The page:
Just a few scant minutes ago, our own Grant Brisbee -- or as we like to call him, "Our Own Grant Brisbee" -- published a column in which he identified and ranked this season's four most disappointing teams. That's our own Grant Brisbee for you, always accentuating the negative.
But fret not, Fearless Believers! Because Our Own Rob Neyer is a purveyor of positivity, and so I'm going to present the four teams that, while facing long odds for sure, still have small-but-measurable chances of reaching the postseason.
Why five? Because that's how the math worked out. I went looking for teams whose chances are worse than 1 in 5, but better than 1 in 20. And it turns out there are four of those teams. Give or take a percentage point or two.
Let's start with the New York Yankees. Not so long ago, they seemed deader than Leonid Brezhnev. But thanks to a dynamic young third baseman with a brilliantly imaginative nickname and the return of an ex-superstar or two from the Disabled List, suddenly the Yankees look like contenders again. Granted, they're eight games out of first place and they trail a platoon of squads in the wild-card standings. But we're still counting the Orioles as contenders, aren't we? Well, the Yankees are just a game-and-a-half behind the Orioles. If the Orioles have a real shot, then so do the Yankees. No matter how much you piss and moan about it. Besides, won't September be more interesting if the Yankees are at least in the conversation? No, we don't want them to win. But we do want them to think they can win.
Next up: Those plucky Kansas City Royals, who just refuse to die. First they win 17 of 20 and join the Bud Selig Memorial Wild Card Fray. Then they lose seven straight to remind everybody that Wil Myers plays for another team now. And then they win five straight to rejoin the Honorary Fringe of the Memorial Fray. If the Yankees have a real shot, then so do the Royals, because the Royals are just one game behind the Yankees.
Before we leave the American League, room must be spared for the Cleveland club, which enters the weekend just slightly ahead of both the New York (American) club and the Kansas City club. In the wee hours of Thursday, the news came tearing across the telegraph lines ... Cleveland acquires ! Now, you might reasonably wonder why the Indians would be interested in Jason Kubel, considering that he's sort of like Jason Giambi, except worse (if you believe his numbers since last August, anyway). Well, Reed Diamond works in mysterious ways. If he could fool Brad Pitt into taking Ricardo Rincon off his hands, maybe he can do anything.
Now to the National League, where just a week ago it seemed all over but the positioning in the National League Central ... and you know, it still seems mostly like that.
Except the Diamondbacks are still hanging around. Yes, they're dead in the West. And a six-game deficit in the wild-card standings is highly problematic. But there is one ray of sunshine: They have to catch just one team in the wild-card standings. If the Diamondbacks take really good care of business -- say, win 20 of their last 30 games or something -- they need just one team, which is to say either the Pirates or the Reds -- to play poorly in September. At which point the highly problematic becomes the reasonably possible.
And finally we come to the Nationals, now just half a game behind the Snakes. Just a few weeks ago the Nationals really looked dead. But after winning eight of their last 10, people are getting excited. Well, at least a couple of people. First it was Bryce Harper, and now Davey Johnson. Hey, Davey's right: Stranger things have happened.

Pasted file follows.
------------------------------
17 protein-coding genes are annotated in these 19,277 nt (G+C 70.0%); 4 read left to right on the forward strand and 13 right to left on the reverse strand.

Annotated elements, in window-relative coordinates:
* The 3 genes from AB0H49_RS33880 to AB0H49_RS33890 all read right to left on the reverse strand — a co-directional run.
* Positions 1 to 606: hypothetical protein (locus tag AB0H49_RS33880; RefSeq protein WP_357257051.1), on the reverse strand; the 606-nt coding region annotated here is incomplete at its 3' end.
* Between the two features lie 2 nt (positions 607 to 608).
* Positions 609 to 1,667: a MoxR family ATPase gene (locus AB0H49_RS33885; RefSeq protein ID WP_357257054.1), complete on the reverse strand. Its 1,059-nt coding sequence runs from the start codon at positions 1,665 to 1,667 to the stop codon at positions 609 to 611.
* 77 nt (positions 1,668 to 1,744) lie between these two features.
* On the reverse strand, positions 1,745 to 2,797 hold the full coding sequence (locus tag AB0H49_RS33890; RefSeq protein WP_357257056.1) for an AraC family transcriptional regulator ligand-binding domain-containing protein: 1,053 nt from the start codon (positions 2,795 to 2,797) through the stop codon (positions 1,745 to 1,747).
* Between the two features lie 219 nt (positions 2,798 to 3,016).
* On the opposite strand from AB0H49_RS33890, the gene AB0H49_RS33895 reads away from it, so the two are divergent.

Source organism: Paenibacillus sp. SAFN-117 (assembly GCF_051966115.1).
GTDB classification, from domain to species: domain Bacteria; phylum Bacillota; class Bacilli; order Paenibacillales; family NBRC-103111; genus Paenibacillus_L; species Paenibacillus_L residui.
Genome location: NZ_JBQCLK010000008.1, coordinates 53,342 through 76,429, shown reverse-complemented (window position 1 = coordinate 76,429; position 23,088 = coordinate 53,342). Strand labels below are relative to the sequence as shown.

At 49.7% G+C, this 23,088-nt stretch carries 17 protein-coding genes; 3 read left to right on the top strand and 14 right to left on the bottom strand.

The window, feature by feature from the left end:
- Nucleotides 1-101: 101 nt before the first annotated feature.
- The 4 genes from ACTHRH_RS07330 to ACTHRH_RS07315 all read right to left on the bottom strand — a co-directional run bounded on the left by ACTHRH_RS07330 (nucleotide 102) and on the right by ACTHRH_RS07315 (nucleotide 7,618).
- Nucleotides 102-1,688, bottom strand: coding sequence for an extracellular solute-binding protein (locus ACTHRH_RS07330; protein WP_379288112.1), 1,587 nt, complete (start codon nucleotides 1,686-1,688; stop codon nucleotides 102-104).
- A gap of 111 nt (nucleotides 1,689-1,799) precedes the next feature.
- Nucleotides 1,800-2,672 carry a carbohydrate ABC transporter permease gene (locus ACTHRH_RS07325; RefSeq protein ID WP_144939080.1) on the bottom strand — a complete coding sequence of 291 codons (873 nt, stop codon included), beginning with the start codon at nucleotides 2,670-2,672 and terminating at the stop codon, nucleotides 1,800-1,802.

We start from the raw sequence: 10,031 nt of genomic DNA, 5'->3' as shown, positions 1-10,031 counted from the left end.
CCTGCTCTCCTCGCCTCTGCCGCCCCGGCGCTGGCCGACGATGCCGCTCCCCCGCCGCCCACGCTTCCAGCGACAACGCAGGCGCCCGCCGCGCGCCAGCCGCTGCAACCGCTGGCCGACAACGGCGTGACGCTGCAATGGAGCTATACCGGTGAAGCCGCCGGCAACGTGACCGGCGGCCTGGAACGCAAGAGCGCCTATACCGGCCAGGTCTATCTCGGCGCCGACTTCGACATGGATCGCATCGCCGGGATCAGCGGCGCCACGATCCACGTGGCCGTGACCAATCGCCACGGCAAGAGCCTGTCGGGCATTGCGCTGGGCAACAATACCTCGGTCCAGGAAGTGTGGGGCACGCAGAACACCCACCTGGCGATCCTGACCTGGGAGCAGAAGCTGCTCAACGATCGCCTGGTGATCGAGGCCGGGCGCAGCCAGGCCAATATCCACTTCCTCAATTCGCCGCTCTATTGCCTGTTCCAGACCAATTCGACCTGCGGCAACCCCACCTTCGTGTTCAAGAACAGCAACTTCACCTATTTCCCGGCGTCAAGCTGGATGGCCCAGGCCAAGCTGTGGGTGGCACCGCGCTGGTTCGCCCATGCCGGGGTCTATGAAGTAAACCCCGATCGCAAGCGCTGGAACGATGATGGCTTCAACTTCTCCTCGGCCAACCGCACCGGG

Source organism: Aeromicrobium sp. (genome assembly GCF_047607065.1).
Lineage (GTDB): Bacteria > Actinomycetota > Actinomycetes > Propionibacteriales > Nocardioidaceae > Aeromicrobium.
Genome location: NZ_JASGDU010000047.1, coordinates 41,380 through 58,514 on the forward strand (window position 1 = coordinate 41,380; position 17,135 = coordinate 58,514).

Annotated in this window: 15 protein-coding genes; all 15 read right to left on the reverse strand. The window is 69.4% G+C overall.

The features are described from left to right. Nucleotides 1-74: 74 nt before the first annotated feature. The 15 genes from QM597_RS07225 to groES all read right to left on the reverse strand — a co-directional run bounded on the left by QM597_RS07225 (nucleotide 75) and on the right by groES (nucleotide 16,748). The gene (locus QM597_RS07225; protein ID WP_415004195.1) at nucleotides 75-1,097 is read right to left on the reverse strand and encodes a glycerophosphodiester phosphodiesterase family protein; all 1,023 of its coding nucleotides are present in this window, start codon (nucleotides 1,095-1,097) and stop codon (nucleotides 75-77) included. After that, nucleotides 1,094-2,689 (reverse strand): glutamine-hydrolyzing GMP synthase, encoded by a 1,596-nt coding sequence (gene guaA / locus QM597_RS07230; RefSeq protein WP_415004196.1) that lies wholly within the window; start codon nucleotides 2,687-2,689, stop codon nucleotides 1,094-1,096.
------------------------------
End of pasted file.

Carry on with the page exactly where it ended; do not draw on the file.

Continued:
So which of these latecomers has the best shot? Considering they all have roughly the same ground to make up, let's ignore the standings and focus on three factors: How good they've been, how good they were supposed to be, and who they have to play down the stretch. I'll measure the first by third-order wins, the second by preseason projections, and the third by making a list (for myself) of everybody's schedules. Three-point system, nine points the maximum.
So the Yankees get one point for how good they've been, two for preseason expectations, and one for having a tough schedule that includes 12 games against bad teams but 17 against the Orioles (7), Red Sox (7) and Rays (3). For a grand total of just four points. But I will add one bonus point for having Alex Rodriguez, Derek Jeter, and Curtis Granderson in the lineup. Finally. So that's five points for the Yankees.
The Indians get three points for their schedule (17 games against lousy teams), two points for how good they've been, and one point for preseason expectations. Sorry, no bonus for Kubeling up. Which makes six points.
The Royals get two points for their schedule, two points for how good they've been, and one for expectations. Five points, tied with Yankees.
The Diamondbacks get three points for their schedule -- only 10 more games against winning clubs! -- along with one for how good they've been, and one for expectations.
Hmmm. Five points for the Diamondbacks, too. Seems to be going around. There can't be a flaw in my methodology, can there? Nah, that's impossible. Let's check the Nationals ...
They get three points for their schedule, thanks to multiple series against the Mets and the Phillies and the Marlins. They get one point for how well they've played (they've still got a negative run differential). But they get three points for preseason expectations, as the Nats were roundly hailed as the National League's best team just six months ago.
Baseball's most disappointing team? Yes, so far. But the Nationals also have the best chance to shed that label before the season ends. I'm going to make the list like this:
But you might have it somehow else. Feel free to express yourself. We do live in a republic, you know.